WEST YELLOWSTONE, Mont. — Every year teams from across the country descend upon the small town of West Yellowstone (pop. 1,271) for the Yellowstone Ski Festival. While the event is a time for team bonding, catching up with old racing buddies, and improving fitness and technique, it’s also a celebration of the nordic community.
People of West Yellowstone gives insight into the people who make this yearly event truly special, whether they are nationally acclaimed athletes or employees at our favorite local businesses.
Nathaniel Kuzio, Green Mountain Valley School
FasterSkier: Tell me a little about your race today. How did it go?
Nathaniel Kuzio: I raced the youth men 7.5 k and it went really well! I cleaned prone and standing was a little rough, but I skied well enough to stay up there.
FS: What does an early season race like this accomplish?
NK: It’s just to get through the motions of going through a race and get the feeling of what it’s like again. There wasn’t too much pressure but it definitely got me ready for the season.
Jen Olson, West Yellowstone Resident and Writer
FS: How long have you lived in West Yellowstone?
Jen Olsen: I moved here in October but I’ve been a periodic skier here over the past several years and I’ve been coming every summer since I was born.
FS: What got you involved with the Yellowstone Ski Festival?
JO: My boyfriend works at Free Heel and Wheel so I was asked to sell tickets and be a part of it.
FS: What has been your favorite part of working here so far?
JO: It has been seeing all the expert skiers out there and their commitment to the sport, and the really young kids who are giving it a try. Also I get to meet people from all over the world.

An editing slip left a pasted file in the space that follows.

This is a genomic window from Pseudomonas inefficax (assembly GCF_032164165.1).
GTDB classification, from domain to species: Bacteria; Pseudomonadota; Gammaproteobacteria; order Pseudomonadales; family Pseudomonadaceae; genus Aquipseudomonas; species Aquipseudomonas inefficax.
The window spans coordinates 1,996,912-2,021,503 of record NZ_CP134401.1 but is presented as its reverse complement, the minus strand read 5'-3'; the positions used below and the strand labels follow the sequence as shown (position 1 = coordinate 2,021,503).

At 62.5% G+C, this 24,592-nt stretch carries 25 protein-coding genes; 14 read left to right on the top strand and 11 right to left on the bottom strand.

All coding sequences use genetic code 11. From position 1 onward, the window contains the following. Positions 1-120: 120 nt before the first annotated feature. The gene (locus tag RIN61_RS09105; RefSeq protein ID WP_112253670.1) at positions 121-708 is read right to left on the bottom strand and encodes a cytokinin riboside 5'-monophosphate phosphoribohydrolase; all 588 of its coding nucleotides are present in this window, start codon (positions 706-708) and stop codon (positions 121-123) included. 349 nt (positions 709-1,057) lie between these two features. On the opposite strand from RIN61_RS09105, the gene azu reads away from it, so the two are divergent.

Carmi Schulman of Madshus and Brian Gregg of Team Gregg
FS: What does someone like you do in West Yellowstone?
Carmi Schulman: Hand out all the stickers! No, I actually do a little bit of everything. I talk to people about the skis at the expo, we get people out on as much gear as we can here at the demo, and we make sure people are happy and on the right gear.
FS: From the demo-side of West Yellowstone, what is your perspective on the Festival?
CS: It’s really fun. With the younger crowd that is here, there is a rally cool energy that’s really lively. Everyone’s stoked to be on snow – that’s why we all do it and it’s why we’re all out here.
Crested Butte Nordic and Assistant Coach Molly Susla
FS: Why are you and your team dressed up today?
Molly Susla: When we were coming to West Yellowstone we decided that we wanted to make a music video. Benjamin Swift, who has been filming us the past couple years, has made some very serious videos of us skiing, so we decided to make a fun one this year. We picked out our song which is Everytime We Touch by Cascada. Everyone brought costumes.
FS: What is this video for?
MS: It’s more for the fun of making it. We hope everyone gets a chuckle out of it.
Lander Karath is FasterSkier's Associate Editor from Bozeman, Montana and a Bridger Ski Foundation alumnus. Between his studies at Middlebury College in Vermont, he is an outdoor enthusiast and a political junkie.